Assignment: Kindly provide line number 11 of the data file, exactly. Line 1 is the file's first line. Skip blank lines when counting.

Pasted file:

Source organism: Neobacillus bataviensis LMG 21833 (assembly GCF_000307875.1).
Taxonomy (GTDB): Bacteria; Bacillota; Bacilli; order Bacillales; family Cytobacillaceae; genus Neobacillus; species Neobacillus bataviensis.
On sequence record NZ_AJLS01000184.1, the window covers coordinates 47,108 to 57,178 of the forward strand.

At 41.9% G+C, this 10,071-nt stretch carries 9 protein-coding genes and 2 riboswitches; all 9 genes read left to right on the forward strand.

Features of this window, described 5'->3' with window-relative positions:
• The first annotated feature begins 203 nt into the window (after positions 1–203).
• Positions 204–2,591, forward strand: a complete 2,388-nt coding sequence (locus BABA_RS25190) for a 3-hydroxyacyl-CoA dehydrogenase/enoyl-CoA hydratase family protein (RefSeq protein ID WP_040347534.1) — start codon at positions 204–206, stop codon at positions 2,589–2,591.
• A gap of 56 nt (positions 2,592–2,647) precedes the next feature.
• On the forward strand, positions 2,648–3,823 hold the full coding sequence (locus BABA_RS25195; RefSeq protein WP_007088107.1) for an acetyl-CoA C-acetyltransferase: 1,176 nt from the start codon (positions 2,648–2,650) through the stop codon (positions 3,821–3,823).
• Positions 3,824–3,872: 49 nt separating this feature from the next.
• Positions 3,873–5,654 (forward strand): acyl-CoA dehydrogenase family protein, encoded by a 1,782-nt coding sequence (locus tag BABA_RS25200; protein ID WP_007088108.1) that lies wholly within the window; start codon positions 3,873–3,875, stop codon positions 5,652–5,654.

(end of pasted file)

• Positions 3,873–5,654 (forward strand): acyl-CoA dehydrogenase family protein, encoded by a 1,782-nt coding sequence (locus tag BABA_RS25200; protein ID WP_007088108.1) that lies wholly within the window; start codon positions 3,873–3,875, stop codon positions 5,652–5,654.